This is possible due to what could, if you’re feeling kindly, be labeled a narrative convenience; if you’re less kind, it’s a cheat, pure and simple. Abbie learns from Benjamin Franklin that there’s a way to not only undo Katrina’s spell, but also to undo every effect of it. That’s how Franklin can get his head lopped off and not make of a mess of history, and it’s also how the climax of the story can effectively end on Ichabod about to die at the (still headed) Horseman’s hand. Nothing we see her “counts,” apart from the discovery that Katrina has gone completely around the bend, and that was pretty obvious from the end of last week’s episode. How you take this is a measure of how exacting your standards are for story structure. Speaking personally, I had enough fun with everything else that I didn’t mind, although I did roll my eyes a little when Franklin first mentioned the idea. (Really, if you’re going to have a do-over spell, why not go whole hog? Murder everyone, destroy everything, burn it all. Otherwise, what’s the point?)

Harder to swallow is, unsurprisingly, Katrina. Seeing her back in her original context was a sharp reminder of just how far the character has fallen. While she was never the center of the show, her time as a flashback star and spiritual guidance counselor was at least internally consistent. She gave Ichabod’s life a tragic center, in that, despite his miraculous survival and newfound fluency with modern life, he still was forever parted from the one person who mattered most to him in the world. Bringing Katrina to the present was a bold choice, but one which, in retrospect, is all to easy to mark as a terrible one. She ping-ponged from bad idea to bad idea, never establishing anything approaching an inner life or clear role on the show, and her heel turn these past few weeks has been a painfully blatant attempt to get rid of a bad idea.

At least as a villain, she’s allowed some agency and power, even if everything she turns her hand to fails miserably. She teams up with Abraham (now in full Hessian garb and facemask—remember how the modern version of him is just wandering around town now?), they track Ichabod and Abbie to Grace Dixon’s place, and just when the Horseman is about to finally get his revenge, Abbie completes the spell, she and Katrina are flung back into the present, and Ichabod awkwardly stabs his wife in the stomach, killing her. It’s dumb, and worse, it’s dumb in a way that’s been done before; not the specifics, but the inadvertent “I love you, but I have to stop you, and here’s this knife, and oh dear now there’s a mess” clumsiness of it all—which removes Katrina from the equation without requiring Ichabod to make any real choice—is cliched and disappointing. And then we top it off with a quick ghost visit from Henry, as if the relationship between Henry and Katrina was something viewers were so invested in that they really needed closure.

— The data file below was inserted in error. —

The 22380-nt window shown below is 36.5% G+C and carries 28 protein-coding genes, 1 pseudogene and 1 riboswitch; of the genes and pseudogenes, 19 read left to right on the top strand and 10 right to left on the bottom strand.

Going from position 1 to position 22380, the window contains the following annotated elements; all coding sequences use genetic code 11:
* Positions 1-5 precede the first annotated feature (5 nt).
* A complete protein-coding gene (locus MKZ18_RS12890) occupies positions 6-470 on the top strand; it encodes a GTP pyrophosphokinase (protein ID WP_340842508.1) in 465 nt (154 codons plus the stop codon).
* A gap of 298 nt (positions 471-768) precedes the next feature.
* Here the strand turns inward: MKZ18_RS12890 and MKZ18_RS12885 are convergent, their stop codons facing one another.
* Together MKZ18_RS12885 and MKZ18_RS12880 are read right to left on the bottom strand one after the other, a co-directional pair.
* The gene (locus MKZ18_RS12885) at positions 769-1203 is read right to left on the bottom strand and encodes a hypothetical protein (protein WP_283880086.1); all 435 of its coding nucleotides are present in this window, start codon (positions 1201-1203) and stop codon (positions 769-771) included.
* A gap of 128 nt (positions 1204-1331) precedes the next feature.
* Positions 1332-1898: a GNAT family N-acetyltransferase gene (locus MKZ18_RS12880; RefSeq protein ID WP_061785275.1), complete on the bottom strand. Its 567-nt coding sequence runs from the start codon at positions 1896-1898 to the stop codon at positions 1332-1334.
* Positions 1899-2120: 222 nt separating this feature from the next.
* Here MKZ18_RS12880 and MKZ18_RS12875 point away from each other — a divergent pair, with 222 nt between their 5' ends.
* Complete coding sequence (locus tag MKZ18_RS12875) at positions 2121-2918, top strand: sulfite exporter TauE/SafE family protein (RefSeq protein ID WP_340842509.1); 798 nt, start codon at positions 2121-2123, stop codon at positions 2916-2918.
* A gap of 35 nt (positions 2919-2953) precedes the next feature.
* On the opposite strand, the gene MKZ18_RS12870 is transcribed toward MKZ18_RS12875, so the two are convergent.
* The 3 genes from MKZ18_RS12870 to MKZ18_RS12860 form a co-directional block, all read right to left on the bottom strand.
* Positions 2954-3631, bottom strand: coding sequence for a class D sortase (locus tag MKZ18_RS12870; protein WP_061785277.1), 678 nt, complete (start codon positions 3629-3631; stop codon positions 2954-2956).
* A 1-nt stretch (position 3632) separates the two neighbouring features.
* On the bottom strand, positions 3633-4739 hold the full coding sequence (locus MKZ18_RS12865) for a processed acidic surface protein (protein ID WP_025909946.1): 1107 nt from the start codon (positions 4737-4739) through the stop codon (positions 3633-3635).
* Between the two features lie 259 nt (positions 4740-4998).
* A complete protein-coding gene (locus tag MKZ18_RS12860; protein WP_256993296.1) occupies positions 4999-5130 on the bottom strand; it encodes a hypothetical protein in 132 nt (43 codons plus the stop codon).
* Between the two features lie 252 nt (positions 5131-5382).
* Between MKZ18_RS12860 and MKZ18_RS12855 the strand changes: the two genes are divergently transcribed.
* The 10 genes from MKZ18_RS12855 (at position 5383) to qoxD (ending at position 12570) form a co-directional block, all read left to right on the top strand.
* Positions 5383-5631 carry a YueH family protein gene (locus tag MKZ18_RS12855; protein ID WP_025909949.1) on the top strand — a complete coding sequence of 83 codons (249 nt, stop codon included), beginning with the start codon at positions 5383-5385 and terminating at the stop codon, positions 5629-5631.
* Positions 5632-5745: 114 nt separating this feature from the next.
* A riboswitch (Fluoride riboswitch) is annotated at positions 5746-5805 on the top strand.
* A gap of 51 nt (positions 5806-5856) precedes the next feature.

It’s no secret that the second season of Sleepy Hollow has been a disappointment. Parts still work, but the storytelling has been rife with awkward forced characters, a misunderstanding of what makes the series work, and a frustrating inability to recreate the momentum of season one. That last may be due to the longer episode order, but the end result is a bunch of episodes which, while not without their moments, too often felt like a show in search of a point. With Henry and Katrina gone, it’s possible that next season (if there is a next season) will work better. There’s still some good here. But lately, it’s been a lot more work to find it.

Stray observations:

  • Historical Stuff Abbie Isn’t Keen On: She’s not big on carriage rides.
  • You know how bad that “ghost Henry” shot was? So bad that not even John Noble could sell it. Ugh.
  • Oh, Irving’s still alive. So that’s fun.